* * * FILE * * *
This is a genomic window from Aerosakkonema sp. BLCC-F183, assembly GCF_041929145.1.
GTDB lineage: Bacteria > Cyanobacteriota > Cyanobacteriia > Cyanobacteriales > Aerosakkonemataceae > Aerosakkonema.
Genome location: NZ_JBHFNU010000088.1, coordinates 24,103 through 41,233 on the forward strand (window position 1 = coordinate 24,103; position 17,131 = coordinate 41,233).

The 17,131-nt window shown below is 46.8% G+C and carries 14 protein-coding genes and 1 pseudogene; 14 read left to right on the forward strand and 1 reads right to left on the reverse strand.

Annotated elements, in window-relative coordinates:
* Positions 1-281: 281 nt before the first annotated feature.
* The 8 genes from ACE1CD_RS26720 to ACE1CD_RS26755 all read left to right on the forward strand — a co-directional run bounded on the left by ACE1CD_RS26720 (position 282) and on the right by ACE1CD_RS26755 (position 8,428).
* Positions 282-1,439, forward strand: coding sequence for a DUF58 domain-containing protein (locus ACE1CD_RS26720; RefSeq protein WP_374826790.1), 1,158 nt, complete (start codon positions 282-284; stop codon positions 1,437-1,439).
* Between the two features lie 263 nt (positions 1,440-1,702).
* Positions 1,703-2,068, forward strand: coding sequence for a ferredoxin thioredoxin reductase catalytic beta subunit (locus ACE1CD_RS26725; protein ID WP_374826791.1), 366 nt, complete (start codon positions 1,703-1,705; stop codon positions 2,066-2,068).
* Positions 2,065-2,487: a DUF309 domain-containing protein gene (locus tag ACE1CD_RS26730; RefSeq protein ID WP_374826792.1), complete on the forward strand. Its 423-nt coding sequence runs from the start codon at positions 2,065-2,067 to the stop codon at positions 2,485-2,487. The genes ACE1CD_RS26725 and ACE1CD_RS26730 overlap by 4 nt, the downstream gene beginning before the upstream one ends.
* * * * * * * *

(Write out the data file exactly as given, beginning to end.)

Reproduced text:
This is a genomic window from Aerosakkonema sp. BLCC-F183, assembly GCF_041929145.1.
GTDB lineage: Bacteria > Cyanobacteriota > Cyanobacteriia > Cyanobacteriales > Aerosakkonemataceae > Aerosakkonema.
Genome location: NZ_JBHFNU010000088.1, coordinates 24,103 through 41,233 on the forward strand (window position 1 = coordinate 24,103; position 17,131 = coordinate 41,233).

The 17,131-nt window shown below is 46.8% G+C and carries 14 protein-coding genes and 1 pseudogene; 14 read left to right on the forward strand and 1 reads right to left on the reverse strand.

Annotated elements, in window-relative coordinates:
* Positions 1-281: 281 nt before the first annotated feature.
* The 8 genes from ACE1CD_RS26720 to ACE1CD_RS26755 all read left to right on the forward strand — a co-directional run bounded on the left by ACE1CD_RS26720 (position 282) and on the right by ACE1CD_RS26755 (position 8,428).
* Positions 282-1,439, forward strand: coding sequence for a DUF58 domain-containing protein (locus ACE1CD_RS26720; RefSeq protein WP_374826790.1), 1,158 nt, complete (start codon positions 282-284; stop codon positions 1,437-1,439).
* Between the two features lie 263 nt (positions 1,440-1,702).
* Positions 1,703-2,068, forward strand: coding sequence for a ferredoxin thioredoxin reductase catalytic beta subunit (locus ACE1CD_RS26725; protein ID WP_374826791.1), 366 nt, complete (start codon positions 1,703-1,705; stop codon positions 2,066-2,068).
* Positions 2,065-2,487: a DUF309 domain-containing protein gene (locus tag ACE1CD_RS26730; RefSeq protein ID WP_374826792.1), complete on the forward strand. Its 423-nt coding sequence runs from the start codon at positions 2,065-2,067 to the stop codon at positions 2,485-2,487. The genes ACE1CD_RS26725 and ACE1CD_RS26730 overlap by 4 nt, the downstream gene beginning before the upstream one ends.